On Friday, the Mumbai-based company and Taro mutually agreed to terminate their merger agreement, which was announced in August 2012. Sun Pharma, which holds 66.5 per cent stake in Taro, had wanted to make it a wholly owned subsidiary.
Sun had signed the deal to buy Taro for $454 million in May 2007. At least two shareholders of Taro — Raging Capital and Grand Slam — had objected to the deal value, despite revisions. According to the latest offer given by Sun, shareholders of Taro (other than Sun Pharma and its affiliates) would have received for a Taro share cash payment of $39.50, upon the close of the merger deal. In an interview with Business Standard, Mitch Sacks, chief investment officer at Grand Slam, had said $110 a share was the ideal price Sun can offer for each Taro share.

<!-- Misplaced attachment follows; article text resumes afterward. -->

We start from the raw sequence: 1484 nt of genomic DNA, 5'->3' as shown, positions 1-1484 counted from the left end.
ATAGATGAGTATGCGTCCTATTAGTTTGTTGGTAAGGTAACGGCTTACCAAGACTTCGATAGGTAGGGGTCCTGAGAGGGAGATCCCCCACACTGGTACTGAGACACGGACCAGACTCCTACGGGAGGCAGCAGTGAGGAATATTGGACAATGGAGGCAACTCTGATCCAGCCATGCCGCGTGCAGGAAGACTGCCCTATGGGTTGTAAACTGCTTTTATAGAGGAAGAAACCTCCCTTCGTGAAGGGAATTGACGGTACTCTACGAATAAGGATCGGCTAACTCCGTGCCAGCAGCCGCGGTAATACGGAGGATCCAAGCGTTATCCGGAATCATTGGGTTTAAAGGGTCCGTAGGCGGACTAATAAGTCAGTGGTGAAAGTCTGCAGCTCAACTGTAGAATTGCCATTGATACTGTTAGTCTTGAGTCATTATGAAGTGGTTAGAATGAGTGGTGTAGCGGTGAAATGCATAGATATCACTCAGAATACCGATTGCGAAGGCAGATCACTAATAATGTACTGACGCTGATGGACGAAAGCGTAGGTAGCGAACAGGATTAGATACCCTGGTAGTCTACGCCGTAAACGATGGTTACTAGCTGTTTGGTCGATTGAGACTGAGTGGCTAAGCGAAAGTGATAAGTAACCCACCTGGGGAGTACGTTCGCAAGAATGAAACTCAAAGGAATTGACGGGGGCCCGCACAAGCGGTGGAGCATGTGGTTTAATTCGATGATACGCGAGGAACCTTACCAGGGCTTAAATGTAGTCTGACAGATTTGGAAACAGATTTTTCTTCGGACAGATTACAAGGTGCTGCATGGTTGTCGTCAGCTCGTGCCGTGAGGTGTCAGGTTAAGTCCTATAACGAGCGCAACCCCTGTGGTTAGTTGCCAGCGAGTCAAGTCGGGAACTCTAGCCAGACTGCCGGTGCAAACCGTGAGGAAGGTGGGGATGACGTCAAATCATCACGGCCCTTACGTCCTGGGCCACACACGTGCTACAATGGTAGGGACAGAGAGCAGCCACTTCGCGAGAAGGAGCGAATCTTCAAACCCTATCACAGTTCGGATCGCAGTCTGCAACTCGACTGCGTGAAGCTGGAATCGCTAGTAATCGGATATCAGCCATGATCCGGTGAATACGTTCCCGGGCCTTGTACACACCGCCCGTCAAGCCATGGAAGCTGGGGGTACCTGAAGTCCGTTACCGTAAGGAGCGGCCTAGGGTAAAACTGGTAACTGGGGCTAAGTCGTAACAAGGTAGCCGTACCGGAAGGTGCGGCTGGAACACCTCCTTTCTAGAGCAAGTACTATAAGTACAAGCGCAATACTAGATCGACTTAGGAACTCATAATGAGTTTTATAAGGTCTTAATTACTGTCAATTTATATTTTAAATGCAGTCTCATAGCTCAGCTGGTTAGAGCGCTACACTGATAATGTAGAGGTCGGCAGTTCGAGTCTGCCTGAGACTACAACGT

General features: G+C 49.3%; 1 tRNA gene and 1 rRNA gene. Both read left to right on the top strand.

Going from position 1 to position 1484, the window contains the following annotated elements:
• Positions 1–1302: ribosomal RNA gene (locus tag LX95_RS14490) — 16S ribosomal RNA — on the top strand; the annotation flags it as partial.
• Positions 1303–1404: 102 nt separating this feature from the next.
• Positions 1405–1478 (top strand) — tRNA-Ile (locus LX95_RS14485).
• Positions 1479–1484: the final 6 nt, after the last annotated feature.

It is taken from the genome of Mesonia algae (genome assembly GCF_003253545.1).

Taro shares are now traded at $50.5 on the NYSE, about 28 per cent higher than Sun’s current offer of $39.5. Sun Pharma ended the day at Rs 744.05, losing 0.63 per cent from yesterday’s close, on BSE.
Ranjit Kapadia of Centrum Broking said: “Sun, which was planning to make Taro a wholly-owned subsidiary, will have to share 33 per cent profit with other minority shareholders, which seems to be a tough decision as Taro performs pretty well today.”
Taro recently posted Q3 FY13 sales of $186 million, up 25 per cent from the year-ago period, and a net profit of $89 million. For the first nine months, sales were $506 million.